Brian Cameron and John Hookway have kindly taken the time to describe a voyage they undertook aboard Brian's catamaran, "Sticky Paws" back in 2006.
Vessel: "Sticky Paws", 47 ft ferrel catamaran, MGFV9
Owner and skipper: Brian Cameron ELYC
Crew: John Band DSC, Angus MacDonald DSC, John Hookway ELYC
Voyage: Part of a voyage from Lagos Portugal to Inverkip Scotland. Left La Caruna(ESP) at 1300UT 4 Dec 2006 intention Brest(FR) distance 390nm Forecast: 35 kts WSW
Boat speed was maintained around 8-10 kts with a following sea and 3 reefs in Main and 30% genoa. The wind built after 12 hours to full gale with maintained wind speeds of over 40 kts and gusts of over 60. Sea state was very rough and boat speed on occasions was over 20 kts down waves. These conditions were maintained for 20 hours. At 0530 UT the fore stay broke loose from the fore deck. The sail, fore stay and reefing drum, flew out to starboard immediately breaking the reefing line and allowing the whole sail to spin out. The sheets were flayling and shredding and the mast was panting and back stays shaking violently.
4 Horns brought the off watch crew quickly on watch.
Skipper assessed the situation as serious and quickly put out a PAN PAN to the rescue services. The rescue services immediately diverted a vessel to our waypoint assessed our drift and launched two lifeboats together with an ocean tug. John Hookway and later Brian Cameron went forward on deck, Angus a fluent French speaker maintained contact with services. John Band maintained a steady course hand steering dead down wind. The boom was dropped on the bimini and the mainsail dropped and made secure. Meanwhile John and Brian were trying to secure the reefing drum which was moving from starboard to port like a huge wrecking pendulum taking lumps out of the deck and anything in its way. The drum was eventually lassood and made fast on the fore deck. By now the foresail and sheets were in shreds. The spinny and spare halyard were brought forward and secured.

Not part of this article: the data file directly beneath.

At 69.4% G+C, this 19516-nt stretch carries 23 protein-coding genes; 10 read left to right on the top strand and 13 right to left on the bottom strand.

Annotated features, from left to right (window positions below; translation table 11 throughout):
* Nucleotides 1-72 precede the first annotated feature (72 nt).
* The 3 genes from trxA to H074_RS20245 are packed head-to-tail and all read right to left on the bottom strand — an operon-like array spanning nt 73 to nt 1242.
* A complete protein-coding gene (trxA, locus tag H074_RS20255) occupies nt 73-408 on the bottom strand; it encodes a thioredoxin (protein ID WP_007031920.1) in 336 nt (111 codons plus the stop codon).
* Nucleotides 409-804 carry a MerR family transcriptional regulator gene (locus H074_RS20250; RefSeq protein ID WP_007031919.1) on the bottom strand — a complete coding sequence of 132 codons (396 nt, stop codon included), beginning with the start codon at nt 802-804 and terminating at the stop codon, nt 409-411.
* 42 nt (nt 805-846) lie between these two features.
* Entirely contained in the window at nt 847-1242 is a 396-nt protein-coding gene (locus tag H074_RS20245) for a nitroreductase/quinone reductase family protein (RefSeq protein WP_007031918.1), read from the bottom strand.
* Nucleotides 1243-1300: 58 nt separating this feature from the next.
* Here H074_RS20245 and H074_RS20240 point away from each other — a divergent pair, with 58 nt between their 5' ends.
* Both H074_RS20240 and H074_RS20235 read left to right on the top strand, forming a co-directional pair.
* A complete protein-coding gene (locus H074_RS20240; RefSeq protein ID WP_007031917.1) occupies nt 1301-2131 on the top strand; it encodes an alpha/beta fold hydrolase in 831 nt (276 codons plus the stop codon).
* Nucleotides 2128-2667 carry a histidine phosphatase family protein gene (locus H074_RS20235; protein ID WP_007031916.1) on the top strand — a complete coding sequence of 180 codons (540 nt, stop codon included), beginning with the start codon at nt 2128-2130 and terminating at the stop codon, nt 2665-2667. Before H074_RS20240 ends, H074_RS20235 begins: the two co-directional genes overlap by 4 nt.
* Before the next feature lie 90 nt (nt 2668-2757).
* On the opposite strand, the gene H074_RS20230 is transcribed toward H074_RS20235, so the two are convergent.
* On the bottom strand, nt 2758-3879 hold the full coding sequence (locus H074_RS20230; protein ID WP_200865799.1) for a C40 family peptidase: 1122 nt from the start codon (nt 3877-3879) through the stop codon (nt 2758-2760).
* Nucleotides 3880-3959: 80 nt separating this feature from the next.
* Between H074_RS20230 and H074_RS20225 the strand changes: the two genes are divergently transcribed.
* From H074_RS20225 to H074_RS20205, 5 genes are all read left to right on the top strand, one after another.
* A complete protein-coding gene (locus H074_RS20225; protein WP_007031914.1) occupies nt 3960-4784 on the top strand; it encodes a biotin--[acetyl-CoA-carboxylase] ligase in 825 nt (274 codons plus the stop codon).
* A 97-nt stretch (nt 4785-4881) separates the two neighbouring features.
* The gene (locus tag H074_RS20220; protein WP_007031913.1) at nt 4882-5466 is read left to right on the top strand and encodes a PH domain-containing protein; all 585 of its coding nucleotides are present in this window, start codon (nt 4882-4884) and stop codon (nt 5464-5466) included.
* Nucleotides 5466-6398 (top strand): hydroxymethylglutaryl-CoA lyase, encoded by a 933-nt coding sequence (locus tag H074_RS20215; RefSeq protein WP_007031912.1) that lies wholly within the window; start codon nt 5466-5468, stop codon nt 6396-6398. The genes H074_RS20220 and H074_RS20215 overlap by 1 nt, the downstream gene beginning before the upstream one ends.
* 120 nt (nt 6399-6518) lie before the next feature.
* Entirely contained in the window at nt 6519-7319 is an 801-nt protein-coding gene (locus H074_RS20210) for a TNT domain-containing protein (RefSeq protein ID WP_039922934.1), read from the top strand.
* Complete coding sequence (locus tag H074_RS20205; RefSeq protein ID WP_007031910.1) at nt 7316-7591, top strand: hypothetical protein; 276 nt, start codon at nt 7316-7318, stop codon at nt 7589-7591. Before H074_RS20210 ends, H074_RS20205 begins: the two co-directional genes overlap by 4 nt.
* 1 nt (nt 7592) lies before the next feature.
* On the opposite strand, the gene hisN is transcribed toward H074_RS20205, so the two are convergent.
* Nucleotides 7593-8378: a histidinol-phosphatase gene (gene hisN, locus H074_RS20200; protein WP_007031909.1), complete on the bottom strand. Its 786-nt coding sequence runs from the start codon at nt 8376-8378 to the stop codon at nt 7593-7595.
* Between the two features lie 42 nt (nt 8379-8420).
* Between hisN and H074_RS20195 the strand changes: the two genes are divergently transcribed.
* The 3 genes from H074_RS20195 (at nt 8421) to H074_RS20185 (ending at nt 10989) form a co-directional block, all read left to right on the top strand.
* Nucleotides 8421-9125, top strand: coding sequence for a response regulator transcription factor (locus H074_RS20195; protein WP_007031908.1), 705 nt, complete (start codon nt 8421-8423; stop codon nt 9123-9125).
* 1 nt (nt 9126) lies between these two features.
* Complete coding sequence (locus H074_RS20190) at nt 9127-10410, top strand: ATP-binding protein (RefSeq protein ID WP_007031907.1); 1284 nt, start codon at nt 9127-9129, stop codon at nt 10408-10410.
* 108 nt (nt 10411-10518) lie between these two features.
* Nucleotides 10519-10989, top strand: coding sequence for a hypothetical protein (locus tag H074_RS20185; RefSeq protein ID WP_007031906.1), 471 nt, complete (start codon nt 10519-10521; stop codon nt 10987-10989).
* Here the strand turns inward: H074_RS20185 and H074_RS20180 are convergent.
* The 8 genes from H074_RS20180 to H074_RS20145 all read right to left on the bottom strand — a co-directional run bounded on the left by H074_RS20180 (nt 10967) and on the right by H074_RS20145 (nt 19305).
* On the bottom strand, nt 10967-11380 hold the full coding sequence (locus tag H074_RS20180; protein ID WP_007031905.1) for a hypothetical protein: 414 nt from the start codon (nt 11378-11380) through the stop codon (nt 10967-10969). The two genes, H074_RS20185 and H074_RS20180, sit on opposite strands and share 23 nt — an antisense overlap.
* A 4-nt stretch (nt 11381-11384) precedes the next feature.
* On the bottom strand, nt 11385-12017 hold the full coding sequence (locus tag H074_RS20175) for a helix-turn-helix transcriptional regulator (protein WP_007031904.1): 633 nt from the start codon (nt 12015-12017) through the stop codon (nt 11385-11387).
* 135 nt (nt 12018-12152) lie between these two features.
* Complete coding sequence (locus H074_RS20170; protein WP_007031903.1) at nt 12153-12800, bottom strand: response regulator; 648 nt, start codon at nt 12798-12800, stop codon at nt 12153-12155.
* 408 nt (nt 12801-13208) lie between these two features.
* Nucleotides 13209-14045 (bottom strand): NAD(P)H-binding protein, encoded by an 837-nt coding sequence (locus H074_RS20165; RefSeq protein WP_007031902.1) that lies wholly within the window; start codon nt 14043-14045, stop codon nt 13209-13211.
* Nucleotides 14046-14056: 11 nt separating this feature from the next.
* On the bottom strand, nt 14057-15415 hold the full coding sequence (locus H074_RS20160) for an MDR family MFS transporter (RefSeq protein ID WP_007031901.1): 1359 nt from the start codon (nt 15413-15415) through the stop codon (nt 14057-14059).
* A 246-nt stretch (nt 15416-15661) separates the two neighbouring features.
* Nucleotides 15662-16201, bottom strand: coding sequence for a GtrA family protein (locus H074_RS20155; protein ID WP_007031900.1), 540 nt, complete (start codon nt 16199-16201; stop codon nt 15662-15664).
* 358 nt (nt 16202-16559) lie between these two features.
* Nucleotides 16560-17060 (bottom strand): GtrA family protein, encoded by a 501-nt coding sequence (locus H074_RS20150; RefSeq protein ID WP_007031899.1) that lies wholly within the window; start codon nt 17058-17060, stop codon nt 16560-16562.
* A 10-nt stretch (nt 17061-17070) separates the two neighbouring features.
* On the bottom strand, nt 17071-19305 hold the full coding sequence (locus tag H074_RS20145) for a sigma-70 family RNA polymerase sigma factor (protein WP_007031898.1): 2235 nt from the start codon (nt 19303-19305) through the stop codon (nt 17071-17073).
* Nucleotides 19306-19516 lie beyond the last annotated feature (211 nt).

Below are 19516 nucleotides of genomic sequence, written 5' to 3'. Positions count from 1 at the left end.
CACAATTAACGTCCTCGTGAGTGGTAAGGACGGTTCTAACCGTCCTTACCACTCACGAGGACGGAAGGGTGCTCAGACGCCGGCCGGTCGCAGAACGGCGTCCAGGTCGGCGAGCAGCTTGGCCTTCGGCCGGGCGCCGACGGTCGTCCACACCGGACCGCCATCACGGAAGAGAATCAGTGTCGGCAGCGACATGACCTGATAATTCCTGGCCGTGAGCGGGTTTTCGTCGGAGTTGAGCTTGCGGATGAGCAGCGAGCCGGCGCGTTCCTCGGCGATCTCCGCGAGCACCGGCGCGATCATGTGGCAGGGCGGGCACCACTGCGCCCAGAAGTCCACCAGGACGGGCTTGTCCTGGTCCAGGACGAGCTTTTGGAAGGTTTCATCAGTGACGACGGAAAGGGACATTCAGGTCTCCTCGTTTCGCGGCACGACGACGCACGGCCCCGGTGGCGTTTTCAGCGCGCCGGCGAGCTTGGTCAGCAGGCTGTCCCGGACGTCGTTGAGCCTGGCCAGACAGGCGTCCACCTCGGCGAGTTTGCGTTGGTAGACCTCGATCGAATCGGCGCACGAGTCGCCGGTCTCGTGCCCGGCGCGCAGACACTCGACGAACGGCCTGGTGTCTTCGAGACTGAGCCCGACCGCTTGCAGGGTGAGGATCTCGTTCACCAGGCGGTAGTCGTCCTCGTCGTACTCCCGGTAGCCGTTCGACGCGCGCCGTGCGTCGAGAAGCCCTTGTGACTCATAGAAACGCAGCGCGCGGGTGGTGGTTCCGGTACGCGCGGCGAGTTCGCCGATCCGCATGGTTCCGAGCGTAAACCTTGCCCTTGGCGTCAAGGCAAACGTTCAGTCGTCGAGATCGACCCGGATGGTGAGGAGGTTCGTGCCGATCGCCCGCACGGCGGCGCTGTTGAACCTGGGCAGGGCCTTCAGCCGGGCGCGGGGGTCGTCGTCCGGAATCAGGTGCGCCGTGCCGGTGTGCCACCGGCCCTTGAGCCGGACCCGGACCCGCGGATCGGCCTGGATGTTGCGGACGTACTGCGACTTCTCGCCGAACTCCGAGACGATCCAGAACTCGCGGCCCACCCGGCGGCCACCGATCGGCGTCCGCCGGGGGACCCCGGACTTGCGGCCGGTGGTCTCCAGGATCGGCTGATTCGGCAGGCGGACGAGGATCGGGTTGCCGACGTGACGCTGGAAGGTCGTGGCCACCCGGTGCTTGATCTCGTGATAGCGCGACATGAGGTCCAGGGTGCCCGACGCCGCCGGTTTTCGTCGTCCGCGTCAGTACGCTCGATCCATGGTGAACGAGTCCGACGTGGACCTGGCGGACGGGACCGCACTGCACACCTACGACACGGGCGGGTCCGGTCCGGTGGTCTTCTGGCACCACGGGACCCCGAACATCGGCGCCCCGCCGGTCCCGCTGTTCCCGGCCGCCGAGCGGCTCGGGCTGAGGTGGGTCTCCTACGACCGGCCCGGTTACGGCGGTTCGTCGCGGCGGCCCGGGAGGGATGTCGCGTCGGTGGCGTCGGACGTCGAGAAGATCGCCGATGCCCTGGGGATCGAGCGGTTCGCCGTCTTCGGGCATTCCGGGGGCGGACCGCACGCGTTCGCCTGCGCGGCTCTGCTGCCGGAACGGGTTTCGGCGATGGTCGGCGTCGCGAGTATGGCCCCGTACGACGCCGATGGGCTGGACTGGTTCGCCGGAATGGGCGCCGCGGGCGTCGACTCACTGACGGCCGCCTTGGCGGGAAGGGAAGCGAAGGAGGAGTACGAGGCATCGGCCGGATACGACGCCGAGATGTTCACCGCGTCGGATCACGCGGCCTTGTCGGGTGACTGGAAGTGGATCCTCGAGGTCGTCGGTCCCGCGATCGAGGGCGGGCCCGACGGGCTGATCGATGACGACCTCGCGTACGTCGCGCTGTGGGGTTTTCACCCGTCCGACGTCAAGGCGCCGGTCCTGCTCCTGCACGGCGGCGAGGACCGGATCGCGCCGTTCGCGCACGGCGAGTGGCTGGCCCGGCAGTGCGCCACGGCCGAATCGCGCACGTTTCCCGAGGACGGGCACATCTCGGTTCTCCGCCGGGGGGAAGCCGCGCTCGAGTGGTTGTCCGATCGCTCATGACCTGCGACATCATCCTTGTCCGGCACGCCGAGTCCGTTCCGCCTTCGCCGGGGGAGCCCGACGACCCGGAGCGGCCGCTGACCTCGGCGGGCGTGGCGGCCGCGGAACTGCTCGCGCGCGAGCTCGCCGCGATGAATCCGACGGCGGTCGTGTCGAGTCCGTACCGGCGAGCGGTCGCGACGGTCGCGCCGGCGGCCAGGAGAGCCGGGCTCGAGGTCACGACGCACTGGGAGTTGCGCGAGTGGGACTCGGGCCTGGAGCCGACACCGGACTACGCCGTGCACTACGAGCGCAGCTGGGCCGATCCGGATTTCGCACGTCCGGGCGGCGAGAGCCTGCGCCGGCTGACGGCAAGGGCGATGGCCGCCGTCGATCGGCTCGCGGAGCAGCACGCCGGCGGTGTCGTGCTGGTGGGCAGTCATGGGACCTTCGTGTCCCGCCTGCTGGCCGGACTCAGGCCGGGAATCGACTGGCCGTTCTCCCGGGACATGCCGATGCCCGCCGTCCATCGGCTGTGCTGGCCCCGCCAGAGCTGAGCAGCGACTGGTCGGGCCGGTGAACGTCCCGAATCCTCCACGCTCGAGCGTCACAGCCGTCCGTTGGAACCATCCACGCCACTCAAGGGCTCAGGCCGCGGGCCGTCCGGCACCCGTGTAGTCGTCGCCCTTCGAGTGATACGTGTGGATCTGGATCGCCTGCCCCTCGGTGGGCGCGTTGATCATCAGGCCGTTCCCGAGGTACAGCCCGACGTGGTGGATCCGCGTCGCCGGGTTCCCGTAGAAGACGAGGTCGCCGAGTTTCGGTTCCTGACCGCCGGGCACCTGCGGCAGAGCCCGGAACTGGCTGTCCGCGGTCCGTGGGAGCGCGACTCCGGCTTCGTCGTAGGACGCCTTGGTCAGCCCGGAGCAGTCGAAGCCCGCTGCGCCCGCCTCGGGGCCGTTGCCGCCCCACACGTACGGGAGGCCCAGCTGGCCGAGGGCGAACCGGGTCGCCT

Brian and John on the fore deck, attempting to secure the forestay
Meanwhile the ocean tug had arrived (about 2 h after PAN PAN) and the diverted vessel stood down.The shredded sails were tied up as much as possible and shortly afterwards the first lifeboat arrived. We were now in fair shape and the engines were engaged. We were also delighted to see a helicopter flying overhead. This was not a rescue helicopter but Euronews who were taking live footage of the 'rescue' and also some stills which you see in the following pages and Angus was providing live French commentary!
The ocean tug stood down and we were escorted by lifeboat 1 who met lifeboat 2 on route to Cameret sur Mer . LB1 went East and we followed LB 2 to the dock. We were safely tied up at 1300.